About 40 years ago, when my husband and I were teaching at Deep Springs College in California, I met Hilda Hemer, an 80-something pianist, who gave concerts in her home in Bishop. She said, “I’m as deaf as Beethoven!” That did not stop us from performing his Spring Sonata for violin and piano. Furniture was moved around to accommodate music loving farmers and merchants and I did all the listening for both of us.
Hilda was full of music, having studied with Artur Schnabel, the great German pianist, before World War II forced her to flee to Los Angeles. Somehow her father managed to send over the Bösendorfer piano he had given her for her 13th birthday. Deserted by her husband during the war, Hilda raised her three sons by giving piano lessons in her Los Angeles living room. When she retired to Bishop, the piano made that trek, too. By the time I arrived she was desperate for musical company.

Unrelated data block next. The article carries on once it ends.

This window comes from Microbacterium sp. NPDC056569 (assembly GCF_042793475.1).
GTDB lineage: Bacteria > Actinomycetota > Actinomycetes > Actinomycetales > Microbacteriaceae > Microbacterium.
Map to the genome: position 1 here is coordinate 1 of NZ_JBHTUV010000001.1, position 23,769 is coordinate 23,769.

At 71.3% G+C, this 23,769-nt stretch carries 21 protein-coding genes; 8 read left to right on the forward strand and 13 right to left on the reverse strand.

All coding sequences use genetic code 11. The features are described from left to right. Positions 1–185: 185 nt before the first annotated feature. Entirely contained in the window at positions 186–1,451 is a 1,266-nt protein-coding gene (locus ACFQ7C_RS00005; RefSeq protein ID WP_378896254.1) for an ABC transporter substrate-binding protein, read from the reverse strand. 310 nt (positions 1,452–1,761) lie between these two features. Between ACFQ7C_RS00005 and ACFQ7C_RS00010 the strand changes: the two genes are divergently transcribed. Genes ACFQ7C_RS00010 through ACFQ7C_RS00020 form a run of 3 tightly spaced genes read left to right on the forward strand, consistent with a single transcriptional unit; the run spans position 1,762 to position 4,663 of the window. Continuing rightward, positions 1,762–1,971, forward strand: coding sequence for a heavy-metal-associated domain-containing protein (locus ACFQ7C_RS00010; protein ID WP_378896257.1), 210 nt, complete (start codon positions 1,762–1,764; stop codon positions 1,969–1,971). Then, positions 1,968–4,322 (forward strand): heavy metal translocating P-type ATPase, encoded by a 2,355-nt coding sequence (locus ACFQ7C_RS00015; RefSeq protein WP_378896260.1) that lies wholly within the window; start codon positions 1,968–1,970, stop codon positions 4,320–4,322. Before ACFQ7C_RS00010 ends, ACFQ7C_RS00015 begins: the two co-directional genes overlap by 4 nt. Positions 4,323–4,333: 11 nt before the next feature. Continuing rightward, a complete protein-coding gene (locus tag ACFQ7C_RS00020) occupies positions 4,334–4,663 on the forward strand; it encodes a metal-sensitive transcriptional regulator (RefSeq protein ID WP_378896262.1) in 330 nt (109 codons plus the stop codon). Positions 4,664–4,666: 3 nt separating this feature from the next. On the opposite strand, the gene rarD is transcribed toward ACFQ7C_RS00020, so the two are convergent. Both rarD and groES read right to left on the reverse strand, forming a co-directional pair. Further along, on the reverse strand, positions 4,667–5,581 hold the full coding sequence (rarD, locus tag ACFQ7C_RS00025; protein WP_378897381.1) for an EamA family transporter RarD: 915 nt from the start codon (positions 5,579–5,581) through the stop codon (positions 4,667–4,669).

After five years of reading Mozart and Beethoven sonatas together, my family moved to Eugene. I saw Hilda only once more, when I brought Victor Steinhardt, founding core pianist of Chamber Music Amici, to Deep Springs to play the Spring Sonata with me. By that time Hilda was too old to make the 40-mile drive over Westgard Pass to attend our concert. Instead, I brought Victor to her home.
There she pulled out the faded pages of her Beethoven sonatas, covered with Schnabel’s notations. She reminisced about her lessons with the master, and she translated his comments for Victor. She played for Victor, and he played for her.
To view the other two blogs in this series where Amici musicians reflect on treasured moments, click below.
Treasured Chamber Music Experiences, Part I: Summer 1986, by Jessica Lambert, click here
Treasured Chamber Music Experiences, Part III: Turning Point, by Eunhye Grace Choi, click here